| Blog Post

What do EVs have to do with wildfires?

Post Fire in Southern California on June 21, 2024. Photo by Cal Fire.

For more than two weeks in June, fire crews battled more than 20 fires across California, including the 15,000-acre Post fire in Los Angeles and Ventura counties. Experts are warning Californians to brace for a very active wildfire season. A wet winter that produced more vegetation than usual and record-breaking early heatwaves are already fueling widespread fires.

For many of us, the return of wildfires brings back bad memories from 2019, when unprecedented heat, wind, and wildfires caused power outages for more than 2 million people across California. Losing power is not just an inconvenience. It can be deadly for people with medical conditions and those relying on air conditioning. Many of us are jittery about the prospect of more outages. 

Corporate utilities are capitalizing on those fears to force Californians to swallow steep and repeated rate hikes. PG&E’s costly, ratepayer-funded ads imply those hikes are needed for infrastructure improvements to prevent wildfires and keep the lights on. But regulators at the California Public Utilities Commission have allowed utilities to choose the most expensive and lucrative infrastructure projects despite the availability of more cost-effective options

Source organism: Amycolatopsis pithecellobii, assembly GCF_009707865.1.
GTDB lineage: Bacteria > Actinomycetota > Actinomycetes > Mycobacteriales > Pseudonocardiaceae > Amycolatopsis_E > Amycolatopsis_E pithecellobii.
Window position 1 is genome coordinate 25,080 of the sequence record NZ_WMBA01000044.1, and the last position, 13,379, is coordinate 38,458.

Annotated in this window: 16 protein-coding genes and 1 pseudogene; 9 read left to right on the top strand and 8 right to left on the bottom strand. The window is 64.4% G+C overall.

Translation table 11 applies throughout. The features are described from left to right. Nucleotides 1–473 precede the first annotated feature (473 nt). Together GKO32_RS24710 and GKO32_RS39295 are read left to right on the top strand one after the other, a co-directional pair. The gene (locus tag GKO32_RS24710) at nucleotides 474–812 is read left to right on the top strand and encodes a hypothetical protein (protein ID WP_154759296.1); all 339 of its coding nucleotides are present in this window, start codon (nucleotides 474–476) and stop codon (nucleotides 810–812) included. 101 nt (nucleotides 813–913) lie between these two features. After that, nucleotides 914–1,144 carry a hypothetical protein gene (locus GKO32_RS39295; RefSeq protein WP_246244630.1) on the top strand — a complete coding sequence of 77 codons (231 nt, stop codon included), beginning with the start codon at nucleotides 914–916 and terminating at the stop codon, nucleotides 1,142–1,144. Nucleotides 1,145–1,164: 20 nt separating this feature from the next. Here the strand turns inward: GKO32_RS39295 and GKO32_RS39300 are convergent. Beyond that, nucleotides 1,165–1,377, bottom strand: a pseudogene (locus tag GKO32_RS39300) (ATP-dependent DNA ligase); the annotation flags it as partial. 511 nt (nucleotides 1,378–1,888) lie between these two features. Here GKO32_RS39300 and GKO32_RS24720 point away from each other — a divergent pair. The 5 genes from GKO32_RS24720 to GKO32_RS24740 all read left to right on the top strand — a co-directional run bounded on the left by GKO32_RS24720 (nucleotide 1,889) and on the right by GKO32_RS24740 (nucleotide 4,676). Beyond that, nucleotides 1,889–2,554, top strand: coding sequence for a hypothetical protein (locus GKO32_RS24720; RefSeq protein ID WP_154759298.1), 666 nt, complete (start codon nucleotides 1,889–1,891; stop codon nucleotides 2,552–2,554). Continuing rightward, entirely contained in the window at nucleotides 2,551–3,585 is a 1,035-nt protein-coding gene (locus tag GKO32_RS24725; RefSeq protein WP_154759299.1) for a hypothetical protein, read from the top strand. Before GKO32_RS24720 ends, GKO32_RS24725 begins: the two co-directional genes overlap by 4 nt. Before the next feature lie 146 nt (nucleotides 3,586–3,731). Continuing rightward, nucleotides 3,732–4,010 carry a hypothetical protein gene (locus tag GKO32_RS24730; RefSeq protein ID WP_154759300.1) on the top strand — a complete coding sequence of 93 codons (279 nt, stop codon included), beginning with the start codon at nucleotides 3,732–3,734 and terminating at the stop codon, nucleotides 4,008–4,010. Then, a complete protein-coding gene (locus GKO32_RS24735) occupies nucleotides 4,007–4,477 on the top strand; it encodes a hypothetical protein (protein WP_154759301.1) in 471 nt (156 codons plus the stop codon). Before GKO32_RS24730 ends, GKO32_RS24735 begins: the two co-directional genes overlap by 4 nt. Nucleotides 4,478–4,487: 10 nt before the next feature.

Californians need electricity we can rely on as wildfires and extreme weather worsen. Believe it or not, that’s where electric vehicles (EVs) come in. California’s 1.8 million electric cars collectively have the potential to store 18 gigawatts of energy in their batteries — eight times greater than the electricity generated by the state’s largest power plant, Diablo Canyon. Just one electric vehicle can store enough energy in its batteries to power a home for up to three days.

EVs — batteries on wheels — can provide cost-effective backup power during wildfires or whenever the grid is down. Pilot projects are already underway, including one at the Alameda-Contra Costa Transit District using bidirectional charging technology to provide emergency backup power to community centers in Oakland. Using EV batteries will also make methane gas peaker plants — turned on when electricity demand is high, such as during a heatwave — obsolete. These major polluters are most often located in working-class communities of color. 

To learn more about how EVs can make our electricity more reliable, affordable, and less polluting this wildfire season, check out our latest webinar. And please take action here to ensure the California legislature puts a bond on the November ballot to fund urgent climate solutions. The climate crisis isn’t letting up, and neither can California!

This blog first appeared in The Climate Center’s bi-weekly newsletter. To keep up with the latest climate news and ways to take action for a climate-safe future, subscribe today!